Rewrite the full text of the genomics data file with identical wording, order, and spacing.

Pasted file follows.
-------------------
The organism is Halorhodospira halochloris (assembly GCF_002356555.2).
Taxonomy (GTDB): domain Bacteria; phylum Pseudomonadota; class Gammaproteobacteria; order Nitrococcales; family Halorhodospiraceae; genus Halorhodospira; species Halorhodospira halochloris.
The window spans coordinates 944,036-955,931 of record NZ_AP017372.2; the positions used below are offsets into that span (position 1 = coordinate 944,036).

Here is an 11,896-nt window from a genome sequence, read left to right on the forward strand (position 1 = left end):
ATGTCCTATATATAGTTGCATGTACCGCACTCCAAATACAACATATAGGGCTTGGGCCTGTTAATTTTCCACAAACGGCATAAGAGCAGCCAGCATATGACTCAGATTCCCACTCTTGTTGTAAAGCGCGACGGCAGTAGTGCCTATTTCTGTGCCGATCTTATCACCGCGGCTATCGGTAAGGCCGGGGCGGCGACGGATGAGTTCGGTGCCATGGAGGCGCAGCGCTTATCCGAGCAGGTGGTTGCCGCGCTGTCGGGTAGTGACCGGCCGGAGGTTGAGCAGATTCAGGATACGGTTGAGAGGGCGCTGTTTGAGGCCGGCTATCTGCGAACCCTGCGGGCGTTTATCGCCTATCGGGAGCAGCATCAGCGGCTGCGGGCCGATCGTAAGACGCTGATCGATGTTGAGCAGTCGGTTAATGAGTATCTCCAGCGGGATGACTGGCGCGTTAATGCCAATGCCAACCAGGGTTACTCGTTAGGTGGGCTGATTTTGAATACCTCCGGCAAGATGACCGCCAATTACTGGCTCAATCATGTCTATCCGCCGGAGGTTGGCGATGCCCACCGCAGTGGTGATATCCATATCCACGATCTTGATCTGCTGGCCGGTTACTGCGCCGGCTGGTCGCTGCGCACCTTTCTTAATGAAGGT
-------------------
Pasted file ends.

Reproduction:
The organism is Halorhodospira halochloris (assembly GCF_002356555.2).
Taxonomy (GTDB): domain Bacteria; phylum Pseudomonadota; class Gammaproteobacteria; order Nitrococcales; family Halorhodospiraceae; genus Halorhodospira; species Halorhodospira halochloris.
The window spans coordinates 944,036-955,931 of record NZ_AP017372.2; the positions used below are offsets into that span (position 1 = coordinate 944,036).

Here is an 11,896-nt window from a genome sequence, read left to right on the forward strand (position 1 = left end):
ATGTCCTATATATAGTTGCATGTACCGCACTCCAAATACAACATATAGGGCTTGGGCCTGTTAATTTTCCACAAACGGCATAAGAGCAGCCAGCATATGACTCAGATTCCCACTCTTGTTGTAAAGCGCGACGGCAGTAGTGCCTATTTCTGTGCCGATCTTATCACCGCGGCTATCGGTAAGGCCGGGGCGGCGACGGATGAGTTCGGTGCCATGGAGGCGCAGCGCTTATCCGAGCAGGTGGTTGCCGCGCTGTCGGGTAGTGACCGGCCGGAGGTTGAGCAGATTCAGGATACGGTTGAGAGGGCGCTGTTTGAGGCCGGCTATCTGCGAACCCTGCGGGCGTTTATCGCCTATCGGGAGCAGCATCAGCGGCTGCGGGCCGATCGTAAGACGCTGATCGATGTTGAGCAGTCGGTTAATGAGTATCTCCAGCGGGATGACTGGCGCGTTAATGCCAATGCCAACCAGGGTTACTCGTTAGGTGGGCTGATTTTGAATACCTCCGGCAAGATGACCGCCAATTACTGGCTCAATCATGTCTATCCGCCGGAGGTTGGCGATGCCCACCGCAGTGGTGATATCCATATCCACGATCTTGATCTGCTGGCCGGTTACTGCGCCGGCTGGTCGCTGCGCACCTTTCTTAATGAAGGT